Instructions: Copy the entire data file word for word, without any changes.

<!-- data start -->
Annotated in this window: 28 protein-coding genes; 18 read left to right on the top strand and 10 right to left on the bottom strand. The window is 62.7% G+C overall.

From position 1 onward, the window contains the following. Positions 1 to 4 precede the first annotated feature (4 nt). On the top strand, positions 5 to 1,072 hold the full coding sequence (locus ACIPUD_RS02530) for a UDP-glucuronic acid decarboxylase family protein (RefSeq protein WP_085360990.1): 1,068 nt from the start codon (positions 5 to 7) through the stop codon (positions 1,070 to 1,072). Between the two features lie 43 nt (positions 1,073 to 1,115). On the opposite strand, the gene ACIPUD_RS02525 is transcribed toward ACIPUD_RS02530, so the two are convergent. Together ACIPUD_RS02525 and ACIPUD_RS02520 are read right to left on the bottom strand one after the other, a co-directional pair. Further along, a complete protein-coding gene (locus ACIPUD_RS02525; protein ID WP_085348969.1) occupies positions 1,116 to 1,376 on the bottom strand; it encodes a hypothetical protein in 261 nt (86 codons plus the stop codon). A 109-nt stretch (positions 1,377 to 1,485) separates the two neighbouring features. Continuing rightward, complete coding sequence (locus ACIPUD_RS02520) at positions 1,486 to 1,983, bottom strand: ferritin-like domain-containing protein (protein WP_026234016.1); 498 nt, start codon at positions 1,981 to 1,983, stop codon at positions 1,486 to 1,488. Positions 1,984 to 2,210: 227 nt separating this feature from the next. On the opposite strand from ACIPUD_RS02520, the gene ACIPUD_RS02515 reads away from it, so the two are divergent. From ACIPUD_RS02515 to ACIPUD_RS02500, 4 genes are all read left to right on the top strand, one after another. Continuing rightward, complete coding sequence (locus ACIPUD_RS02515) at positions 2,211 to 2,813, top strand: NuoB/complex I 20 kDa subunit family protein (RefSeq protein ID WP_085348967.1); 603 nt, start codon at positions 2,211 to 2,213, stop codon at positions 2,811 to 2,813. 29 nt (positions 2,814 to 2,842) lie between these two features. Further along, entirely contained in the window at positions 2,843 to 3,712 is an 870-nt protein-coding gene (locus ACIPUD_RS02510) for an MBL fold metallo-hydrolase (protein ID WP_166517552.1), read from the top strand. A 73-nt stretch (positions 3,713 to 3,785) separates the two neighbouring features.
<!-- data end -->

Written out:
Annotated in this window: 28 protein-coding genes; 18 read left to right on the top strand and 10 right to left on the bottom strand. The window is 62.7% G+C overall.

From position 1 onward, the window contains the following. Positions 1 to 4 precede the first annotated feature (4 nt). On the top strand, positions 5 to 1,072 hold the full coding sequence (locus ACIPUD_RS02530) for a UDP-glucuronic acid decarboxylase family protein (RefSeq protein WP_085360990.1): 1,068 nt from the start codon (positions 5 to 7) through the stop codon (positions 1,070 to 1,072). Between the two features lie 43 nt (positions 1,073 to 1,115). On the opposite strand, the gene ACIPUD_RS02525 is transcribed toward ACIPUD_RS02530, so the two are convergent. Together ACIPUD_RS02525 and ACIPUD_RS02520 are read right to left on the bottom strand one after the other, a co-directional pair. Further along, a complete protein-coding gene (locus ACIPUD_RS02525; protein ID WP_085348969.1) occupies positions 1,116 to 1,376 on the bottom strand; it encodes a hypothetical protein in 261 nt (86 codons plus the stop codon). A 109-nt stretch (positions 1,377 to 1,485) separates the two neighbouring features. Continuing rightward, complete coding sequence (locus ACIPUD_RS02520) at positions 1,486 to 1,983, bottom strand: ferritin-like domain-containing protein (protein WP_026234016.1); 498 nt, start codon at positions 1,981 to 1,983, stop codon at positions 1,486 to 1,488. Positions 1,984 to 2,210: 227 nt separating this feature from the next. On the opposite strand from ACIPUD_RS02520, the gene ACIPUD_RS02515 reads away from it, so the two are divergent. From ACIPUD_RS02515 to ACIPUD_RS02500, 4 genes are all read left to right on the top strand, one after another. Continuing rightward, complete coding sequence (locus ACIPUD_RS02515) at positions 2,211 to 2,813, top strand: NuoB/complex I 20 kDa subunit family protein (RefSeq protein ID WP_085348967.1); 603 nt, start codon at positions 2,211 to 2,213, stop codon at positions 2,811 to 2,813. 29 nt (positions 2,814 to 2,842) lie between these two features. Further along, entirely contained in the window at positions 2,843 to 3,712 is an 870-nt protein-coding gene (locus ACIPUD_RS02510) for an MBL fold metallo-hydrolase (protein ID WP_166517552.1), read from the top strand. A 73-nt stretch (positions 3,713 to 3,785) separates the two neighbouring features.